Determining lifelong physical activity (PA) trajectories and their determinants is essential to promote a physically active lifestyle throughout the life-course. We aimed to identify PA trajectories from childhood to midlife and their determinants in a longitudinal population-based cohort. This study is a part of the Cardiovascular Risk in Young Finns Study. From 1980, a population-based cohort (N = 3596; 1764 boys/1832 girls, age 3-18 years) has been followed up for 31 years. PA indices were formed based on self-reported data (between age 9-49 years) on frequency, duration, and intensity of leisure (during childhood) or high-intensity (at later age) PA and on sports club participation/competitions. PA trajectories were analyzed using group-based trajectory modeling. Childhood (age 12 years), young adulthood (age 24 years), and early midlife (age 37 years) determinants were analyzed. Five PA trajectories were identified: persistently active (6.6%), decreasingly active (13.9%), increasingly active (13.5%), persistently low active (51.4%, reference group), persistently inactive (14.6%). In childhood, rural residential area (OR 0.45, 95% CI 0.21-0.96) and high academic performance (OR 2.18; 95% CI 1.58-3.00) associated with persistently active group. In early midlife, smoking (OR 1.66; 95% CI 1.07-2.58) associated with persistently inactive group, regular alcohol drinking (OR 2.91; 95% CI 1.12-7.55) with persistently active group and having children (OR 2.07; 95% CI 1.27-3.38) with decreasingly active group. High adulthood education associated with both decreasingly (OR 1.87; 95% CI 1.05-3.35) and increasingly (OR 2.09; 95% CI 1.19-3.68) active groups. We identified five PA trajectories from childhood into midlife. Most prominent determinants were academic achievement, education, having children and health habits (i.e. smoking/alcohol use).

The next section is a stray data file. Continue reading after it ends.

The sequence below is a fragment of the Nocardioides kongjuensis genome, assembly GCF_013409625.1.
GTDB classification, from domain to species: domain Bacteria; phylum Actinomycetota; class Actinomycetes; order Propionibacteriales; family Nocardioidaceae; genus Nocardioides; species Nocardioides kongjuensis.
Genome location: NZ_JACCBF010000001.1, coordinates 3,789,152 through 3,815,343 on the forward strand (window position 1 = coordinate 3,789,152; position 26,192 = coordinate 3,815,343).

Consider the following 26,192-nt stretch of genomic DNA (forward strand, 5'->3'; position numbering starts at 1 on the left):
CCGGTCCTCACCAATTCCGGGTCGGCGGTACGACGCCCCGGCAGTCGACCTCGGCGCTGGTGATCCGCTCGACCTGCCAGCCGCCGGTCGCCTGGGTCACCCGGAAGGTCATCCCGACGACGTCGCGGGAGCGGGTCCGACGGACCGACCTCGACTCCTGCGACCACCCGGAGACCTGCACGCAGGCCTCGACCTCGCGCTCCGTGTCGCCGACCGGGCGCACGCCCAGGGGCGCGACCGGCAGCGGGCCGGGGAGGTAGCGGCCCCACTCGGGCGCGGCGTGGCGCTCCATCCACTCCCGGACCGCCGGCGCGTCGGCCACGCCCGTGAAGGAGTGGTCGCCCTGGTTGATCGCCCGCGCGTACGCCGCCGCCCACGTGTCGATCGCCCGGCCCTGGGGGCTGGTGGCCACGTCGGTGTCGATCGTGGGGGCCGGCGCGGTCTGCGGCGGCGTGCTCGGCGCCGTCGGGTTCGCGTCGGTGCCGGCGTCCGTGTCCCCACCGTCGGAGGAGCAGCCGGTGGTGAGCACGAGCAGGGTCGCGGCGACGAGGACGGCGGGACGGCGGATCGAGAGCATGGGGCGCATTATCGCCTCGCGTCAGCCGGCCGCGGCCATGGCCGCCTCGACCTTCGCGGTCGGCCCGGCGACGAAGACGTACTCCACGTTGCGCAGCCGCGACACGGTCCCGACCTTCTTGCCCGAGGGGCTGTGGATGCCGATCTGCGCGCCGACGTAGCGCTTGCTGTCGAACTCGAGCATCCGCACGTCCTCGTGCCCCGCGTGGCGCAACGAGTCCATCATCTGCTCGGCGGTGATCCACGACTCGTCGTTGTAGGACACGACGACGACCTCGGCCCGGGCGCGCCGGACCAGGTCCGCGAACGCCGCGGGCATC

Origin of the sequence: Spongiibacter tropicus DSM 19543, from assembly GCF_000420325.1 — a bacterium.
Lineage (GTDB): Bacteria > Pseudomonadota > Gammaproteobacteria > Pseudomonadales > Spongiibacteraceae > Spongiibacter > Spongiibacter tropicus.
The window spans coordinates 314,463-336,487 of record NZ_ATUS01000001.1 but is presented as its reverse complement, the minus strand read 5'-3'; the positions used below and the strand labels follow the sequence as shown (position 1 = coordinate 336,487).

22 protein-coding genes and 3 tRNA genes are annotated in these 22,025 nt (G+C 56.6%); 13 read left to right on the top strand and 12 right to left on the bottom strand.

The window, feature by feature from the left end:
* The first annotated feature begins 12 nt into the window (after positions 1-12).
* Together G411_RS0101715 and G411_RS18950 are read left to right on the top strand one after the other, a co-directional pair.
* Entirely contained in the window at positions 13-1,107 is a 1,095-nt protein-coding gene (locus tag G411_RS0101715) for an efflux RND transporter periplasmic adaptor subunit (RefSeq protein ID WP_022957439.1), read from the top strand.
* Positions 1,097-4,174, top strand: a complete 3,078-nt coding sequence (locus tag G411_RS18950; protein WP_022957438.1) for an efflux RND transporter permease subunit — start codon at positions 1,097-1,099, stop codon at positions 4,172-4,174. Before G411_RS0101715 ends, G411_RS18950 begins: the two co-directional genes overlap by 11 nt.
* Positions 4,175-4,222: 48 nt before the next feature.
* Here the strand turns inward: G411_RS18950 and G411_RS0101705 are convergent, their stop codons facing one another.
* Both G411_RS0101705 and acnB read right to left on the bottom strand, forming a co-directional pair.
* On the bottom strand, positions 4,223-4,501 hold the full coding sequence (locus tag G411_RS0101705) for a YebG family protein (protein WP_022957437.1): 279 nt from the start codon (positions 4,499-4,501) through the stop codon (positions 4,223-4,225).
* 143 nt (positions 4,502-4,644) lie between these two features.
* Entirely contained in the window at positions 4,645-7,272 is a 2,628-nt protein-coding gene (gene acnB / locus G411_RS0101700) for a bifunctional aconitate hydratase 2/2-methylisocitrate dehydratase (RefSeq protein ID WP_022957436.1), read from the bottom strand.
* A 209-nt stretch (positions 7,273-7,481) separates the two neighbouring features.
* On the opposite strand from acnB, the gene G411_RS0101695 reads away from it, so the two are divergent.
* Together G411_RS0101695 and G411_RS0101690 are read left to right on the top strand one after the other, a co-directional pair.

Keywords: behavior; latent class growth modeling; longitudinal; physical activity; population-based; trajectories.
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